14) AI speech processing exceeds performance of human transcriptionists. Can it be used in the medical office to speed up EHR documentation?
15) We are trapped in a binary world of medical diagnosis – normal or abnormal and ignoring rich, finer data on various possibilities.
>> We are barely scratching the surface of what’s possible. The future of AI-based medicine is vast and yet to be uncovered. Google’s using 46 billion data points to predict medical outcomes.
16) Surgery 4.0. Imagine cloud-connected surgeons sharing data to democratize surgical practice.
17) Based on several acoustic biomarkers (voice), AI can sense various mental conditions – from depression, schizophrenia, bipolar disorder and so on.
18) In a study, AI learnt from electronic medical records of 160,000 patients to predict death with great accuracy.
>> Imagine what would happen if this information is released to patients or worse their insurers or employers!
19) Insurers like United Healthcare are experimenting with voice AI to replace keyboarding.
20) It’s likely that AI for medicine will take hold outside of US in countries like China or India. Economist characterized China as “the Saudi Arabia of data” (hospitals are training AI using massive amounts of data).
>> Healthcare is likely to be globalized and more and more uniform in the future. Discoveries in China will impact medicine in US and elsewhere. It’s in our interest to develop a more global mindset in healthcare and be open to new possibilities.
21) Nutrigenomics is an evolving field. Can we personalize food to control disease?
>> It’s too, too early. I doubt we are at the point where we can trust the food we buy yet. How do we then customize it?
22) With $600 million in funding, Chinese company iCarbonX is attempting to collect data on a massive scale across “lifestyle, DNA sequencing, proteomics, metabolomics, immune system via autoantibodies, transciptomics, the gut microbiome, continuous glucose monitoring, and the use of smart toilets and mirrors beyond smart phones.” The plan is to develop a more accurate AI health coach.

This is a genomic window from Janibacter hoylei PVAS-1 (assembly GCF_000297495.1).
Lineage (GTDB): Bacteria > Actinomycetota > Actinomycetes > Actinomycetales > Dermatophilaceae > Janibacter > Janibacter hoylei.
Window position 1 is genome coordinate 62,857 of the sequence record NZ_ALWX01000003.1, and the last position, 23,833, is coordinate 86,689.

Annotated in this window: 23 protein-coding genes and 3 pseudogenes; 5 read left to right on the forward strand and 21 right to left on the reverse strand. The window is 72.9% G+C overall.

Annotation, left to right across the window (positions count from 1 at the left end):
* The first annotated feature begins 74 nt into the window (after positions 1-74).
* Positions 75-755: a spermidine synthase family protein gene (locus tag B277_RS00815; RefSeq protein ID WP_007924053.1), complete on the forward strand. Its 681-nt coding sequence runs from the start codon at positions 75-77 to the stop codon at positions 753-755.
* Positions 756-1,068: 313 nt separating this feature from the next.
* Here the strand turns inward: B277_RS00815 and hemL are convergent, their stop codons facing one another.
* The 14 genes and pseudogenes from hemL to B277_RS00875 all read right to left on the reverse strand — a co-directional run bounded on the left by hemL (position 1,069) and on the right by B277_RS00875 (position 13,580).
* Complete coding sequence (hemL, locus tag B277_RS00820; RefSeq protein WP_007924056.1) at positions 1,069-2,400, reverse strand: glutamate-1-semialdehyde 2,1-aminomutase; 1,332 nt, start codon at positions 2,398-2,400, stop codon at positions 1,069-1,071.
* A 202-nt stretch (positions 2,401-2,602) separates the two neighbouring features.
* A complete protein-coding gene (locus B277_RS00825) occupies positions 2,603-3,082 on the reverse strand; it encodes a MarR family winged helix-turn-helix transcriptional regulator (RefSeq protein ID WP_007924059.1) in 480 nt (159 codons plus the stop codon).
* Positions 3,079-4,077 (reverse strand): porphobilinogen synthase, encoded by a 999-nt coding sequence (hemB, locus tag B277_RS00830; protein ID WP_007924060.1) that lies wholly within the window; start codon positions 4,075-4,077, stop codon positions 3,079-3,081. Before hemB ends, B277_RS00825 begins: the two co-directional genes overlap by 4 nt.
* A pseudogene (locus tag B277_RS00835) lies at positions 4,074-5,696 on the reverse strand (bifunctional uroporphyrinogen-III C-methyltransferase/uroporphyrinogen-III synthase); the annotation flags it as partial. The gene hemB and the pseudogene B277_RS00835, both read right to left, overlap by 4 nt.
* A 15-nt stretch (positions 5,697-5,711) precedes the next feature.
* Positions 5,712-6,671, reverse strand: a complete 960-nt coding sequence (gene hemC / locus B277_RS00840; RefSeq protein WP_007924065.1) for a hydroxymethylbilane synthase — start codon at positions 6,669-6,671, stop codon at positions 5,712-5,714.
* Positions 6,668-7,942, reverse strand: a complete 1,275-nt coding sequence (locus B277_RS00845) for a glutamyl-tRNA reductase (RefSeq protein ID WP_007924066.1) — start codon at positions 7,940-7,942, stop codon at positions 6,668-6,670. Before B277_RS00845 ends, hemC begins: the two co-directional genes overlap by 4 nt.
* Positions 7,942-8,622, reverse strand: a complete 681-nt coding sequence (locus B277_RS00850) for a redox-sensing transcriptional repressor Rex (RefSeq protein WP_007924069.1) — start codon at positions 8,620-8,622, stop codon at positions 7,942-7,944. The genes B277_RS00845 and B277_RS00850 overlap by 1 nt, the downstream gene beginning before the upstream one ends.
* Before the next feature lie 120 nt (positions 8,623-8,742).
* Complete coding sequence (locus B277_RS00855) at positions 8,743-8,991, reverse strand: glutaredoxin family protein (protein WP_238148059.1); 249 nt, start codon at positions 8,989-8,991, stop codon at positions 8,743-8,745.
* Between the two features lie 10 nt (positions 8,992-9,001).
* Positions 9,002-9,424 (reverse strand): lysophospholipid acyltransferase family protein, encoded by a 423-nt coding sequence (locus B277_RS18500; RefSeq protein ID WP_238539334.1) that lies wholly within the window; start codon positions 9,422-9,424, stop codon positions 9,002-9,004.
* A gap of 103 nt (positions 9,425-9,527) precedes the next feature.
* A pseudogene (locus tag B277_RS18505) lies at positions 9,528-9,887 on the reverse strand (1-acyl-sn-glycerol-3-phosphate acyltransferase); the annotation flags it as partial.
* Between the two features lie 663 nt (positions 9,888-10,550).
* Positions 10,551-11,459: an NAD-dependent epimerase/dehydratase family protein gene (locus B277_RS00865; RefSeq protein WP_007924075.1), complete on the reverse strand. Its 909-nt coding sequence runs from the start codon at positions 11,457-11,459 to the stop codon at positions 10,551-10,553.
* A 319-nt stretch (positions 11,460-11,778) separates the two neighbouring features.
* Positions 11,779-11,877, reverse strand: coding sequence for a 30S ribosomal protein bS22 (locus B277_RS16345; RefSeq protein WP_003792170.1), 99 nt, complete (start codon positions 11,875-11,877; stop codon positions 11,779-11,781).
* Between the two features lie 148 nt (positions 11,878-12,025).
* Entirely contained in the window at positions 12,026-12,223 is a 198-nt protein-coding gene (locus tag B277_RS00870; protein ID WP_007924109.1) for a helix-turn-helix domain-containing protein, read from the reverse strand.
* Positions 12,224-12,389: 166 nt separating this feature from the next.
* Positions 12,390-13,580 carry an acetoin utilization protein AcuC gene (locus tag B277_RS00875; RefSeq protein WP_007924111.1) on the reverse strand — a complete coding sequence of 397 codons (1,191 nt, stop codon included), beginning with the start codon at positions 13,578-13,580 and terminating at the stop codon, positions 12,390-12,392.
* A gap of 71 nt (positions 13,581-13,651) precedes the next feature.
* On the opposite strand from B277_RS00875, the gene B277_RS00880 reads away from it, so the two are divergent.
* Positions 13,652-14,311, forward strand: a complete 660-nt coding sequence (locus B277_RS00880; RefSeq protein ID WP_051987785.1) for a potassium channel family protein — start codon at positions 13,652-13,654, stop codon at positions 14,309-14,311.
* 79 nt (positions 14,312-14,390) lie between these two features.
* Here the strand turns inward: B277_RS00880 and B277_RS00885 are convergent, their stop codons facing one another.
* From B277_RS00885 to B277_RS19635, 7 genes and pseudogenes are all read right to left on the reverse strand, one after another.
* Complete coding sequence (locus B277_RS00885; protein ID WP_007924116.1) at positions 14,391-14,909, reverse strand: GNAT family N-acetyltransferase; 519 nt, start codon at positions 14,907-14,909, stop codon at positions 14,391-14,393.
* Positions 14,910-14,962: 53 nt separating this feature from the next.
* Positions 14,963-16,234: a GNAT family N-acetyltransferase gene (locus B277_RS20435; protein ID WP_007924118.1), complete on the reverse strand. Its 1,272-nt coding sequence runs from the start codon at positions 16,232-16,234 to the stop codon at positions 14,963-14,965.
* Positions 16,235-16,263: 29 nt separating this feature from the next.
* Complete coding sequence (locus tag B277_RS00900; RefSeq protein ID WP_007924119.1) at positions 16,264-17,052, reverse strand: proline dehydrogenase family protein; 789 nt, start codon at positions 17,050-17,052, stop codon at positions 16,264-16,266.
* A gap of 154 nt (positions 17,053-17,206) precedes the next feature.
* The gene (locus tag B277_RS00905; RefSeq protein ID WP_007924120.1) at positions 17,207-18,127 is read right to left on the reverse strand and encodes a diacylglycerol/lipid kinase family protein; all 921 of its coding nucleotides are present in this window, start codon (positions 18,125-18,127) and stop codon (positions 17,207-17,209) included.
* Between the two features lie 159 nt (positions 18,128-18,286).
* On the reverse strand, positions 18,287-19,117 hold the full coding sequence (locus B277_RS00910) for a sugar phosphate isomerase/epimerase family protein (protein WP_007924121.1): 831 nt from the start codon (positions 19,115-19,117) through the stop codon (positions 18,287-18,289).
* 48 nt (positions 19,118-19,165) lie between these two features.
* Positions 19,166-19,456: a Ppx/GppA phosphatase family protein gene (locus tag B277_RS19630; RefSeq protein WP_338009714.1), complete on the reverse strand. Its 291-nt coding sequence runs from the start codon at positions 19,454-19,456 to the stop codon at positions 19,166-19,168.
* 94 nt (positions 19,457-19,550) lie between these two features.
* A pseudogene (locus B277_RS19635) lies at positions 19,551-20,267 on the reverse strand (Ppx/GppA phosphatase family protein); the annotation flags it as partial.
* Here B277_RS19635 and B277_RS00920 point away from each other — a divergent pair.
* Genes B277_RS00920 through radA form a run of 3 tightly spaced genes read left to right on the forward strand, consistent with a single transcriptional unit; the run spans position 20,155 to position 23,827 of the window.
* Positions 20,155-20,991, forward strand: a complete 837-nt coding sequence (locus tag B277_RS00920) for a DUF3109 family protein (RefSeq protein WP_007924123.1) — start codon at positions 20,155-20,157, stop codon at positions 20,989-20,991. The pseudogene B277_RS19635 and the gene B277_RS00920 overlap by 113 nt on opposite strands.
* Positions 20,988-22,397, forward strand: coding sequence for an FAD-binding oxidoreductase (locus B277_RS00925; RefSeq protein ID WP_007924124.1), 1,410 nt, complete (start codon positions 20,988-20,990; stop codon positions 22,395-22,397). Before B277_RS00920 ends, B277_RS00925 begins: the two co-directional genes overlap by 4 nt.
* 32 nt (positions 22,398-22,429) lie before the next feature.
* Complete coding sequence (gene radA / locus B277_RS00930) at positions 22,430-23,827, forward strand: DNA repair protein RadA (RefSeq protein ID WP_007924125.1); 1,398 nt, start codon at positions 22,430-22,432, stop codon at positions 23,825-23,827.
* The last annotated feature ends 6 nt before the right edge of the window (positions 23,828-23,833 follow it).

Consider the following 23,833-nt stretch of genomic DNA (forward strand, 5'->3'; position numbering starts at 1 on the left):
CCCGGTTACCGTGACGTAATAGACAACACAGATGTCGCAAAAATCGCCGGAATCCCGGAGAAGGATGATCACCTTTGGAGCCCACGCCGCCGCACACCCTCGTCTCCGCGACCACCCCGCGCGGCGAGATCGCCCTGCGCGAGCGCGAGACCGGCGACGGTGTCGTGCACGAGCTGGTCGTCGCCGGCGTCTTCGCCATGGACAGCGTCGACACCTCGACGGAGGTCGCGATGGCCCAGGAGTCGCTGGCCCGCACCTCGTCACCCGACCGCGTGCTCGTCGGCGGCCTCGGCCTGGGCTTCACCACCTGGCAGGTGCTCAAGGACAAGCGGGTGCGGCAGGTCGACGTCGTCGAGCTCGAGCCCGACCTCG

>> There many companies that are pursuing similar goals. For the machine to guide our health. We’ll see many forms of AI coaches – possibly not for all therapies but definitely for certain conditions.
23) In 1975, the term “health system” wasn’t coined yet, US spent $800 per patient per year and less than 8% of the GDP. Today, we spend $11,000 per patient, over $3.5 trillion per year and close to 19% of GDP.
>> This is so absurd. And what’s disturbing is that there’s no stopping it. It’ll increase more and more, with no guarantee of better outcomes.
24) AI will profoundly change medicine. Some of these changes will be for the better. Some could make it far worse. We have a choice right now to nudge AI development in the right direction.
25) AI can offer the gift of time to doctors by unshackling them from the burden of data entry into electronic health records. But this requires collaboration across the board from administrators to physician leaders and EHR vendors (some with “gag clauses”). The gift of time is not necessarily to keep seeing more and more patients but to go deeper instead.
My final takeaway: Machine-based medicine need not be the future of healthcare. Instead, AI can move us in the direction of greater human empathy and make space for rebuilding a genuine physician-patient relationship. If we allow it to, it can recreate the space for caring, trust and empathy. To ultimately result in healing.
>> The last chapter had a profound impact on me. It seemed to say, let’s rapidly embrace the future the right way so that we can go back to a simpler past.
_
Re-reading my dog-eared takeaways, I see that they hardly do justice to what the book represents in its totality. Deep Medicine adds up to much more than this.
Read it if you are in healthcare. But read it even if you are not. Because sooner or later, healthcare affects all of us. So would AI.

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Originally published on LinkedIn,  by Praveen Suthrum, President & Co-Founder, NextServices. 

Image Credit: Pexels and Amazon